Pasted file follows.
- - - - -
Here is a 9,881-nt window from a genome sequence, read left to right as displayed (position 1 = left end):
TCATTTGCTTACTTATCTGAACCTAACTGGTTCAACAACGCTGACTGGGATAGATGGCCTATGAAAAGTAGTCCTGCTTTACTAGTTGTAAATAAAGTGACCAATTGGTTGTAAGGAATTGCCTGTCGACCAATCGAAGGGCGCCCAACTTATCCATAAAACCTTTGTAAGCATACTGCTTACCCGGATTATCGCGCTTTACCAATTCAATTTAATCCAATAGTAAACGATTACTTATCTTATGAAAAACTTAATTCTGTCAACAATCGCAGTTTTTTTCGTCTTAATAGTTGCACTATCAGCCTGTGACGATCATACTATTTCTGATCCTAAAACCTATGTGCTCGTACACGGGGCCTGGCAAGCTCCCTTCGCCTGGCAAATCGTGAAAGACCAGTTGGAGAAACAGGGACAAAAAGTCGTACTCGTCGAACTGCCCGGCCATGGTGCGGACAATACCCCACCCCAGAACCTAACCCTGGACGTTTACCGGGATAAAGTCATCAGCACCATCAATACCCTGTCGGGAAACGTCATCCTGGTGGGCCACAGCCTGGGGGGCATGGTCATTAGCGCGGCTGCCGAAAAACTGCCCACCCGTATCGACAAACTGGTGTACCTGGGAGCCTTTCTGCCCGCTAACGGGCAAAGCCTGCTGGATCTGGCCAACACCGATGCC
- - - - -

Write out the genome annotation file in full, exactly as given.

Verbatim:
Here is a 9,881-nt window from a genome sequence, read left to right as displayed (position 1 = left end):
TCATTTGCTTACTTATCTGAACCTAACTGGTTCAACAACGCTGACTGGGATAGATGGCCTATGAAAAGTAGTCCTGCTTTACTAGTTGTAAATAAAGTGACCAATTGGTTGTAAGGAATTGCCTGTCGACCAATCGAAGGGCGCCCAACTTATCCATAAAACCTTTGTAAGCATACTGCTTACCCGGATTATCGCGCTTTACCAATTCAATTTAATCCAATAGTAAACGATTACTTATCTTATGAAAAACTTAATTCTGTCAACAATCGCAGTTTTTTTCGTCTTAATAGTTGCACTATCAGCCTGTGACGATCATACTATTTCTGATCCTAAAACCTATGTGCTCGTACACGGGGCCTGGCAAGCTCCCTTCGCCTGGCAAATCGTGAAAGACCAGTTGGAGAAACAGGGACAAAAAGTCGTACTCGTCGAACTGCCCGGCCATGGTGCGGACAATACCCCACCCCAGAACCTAACCCTGGACGTTTACCGGGATAAAGTCATCAGCACCATCAATACCCTGTCGGGAAACGTCATCCTGGTGGGCCACAGCCTGGGGGGCATGGTCATTAGCGCGGCTGCCGAAAAACTGCCCACCCGTATCGACAAACTGGTGTACCTGGGAGCCTTTCTGCCCGCTAACGGGCAAAGCCTGCTGGATCTGGCCAACACCGATGCC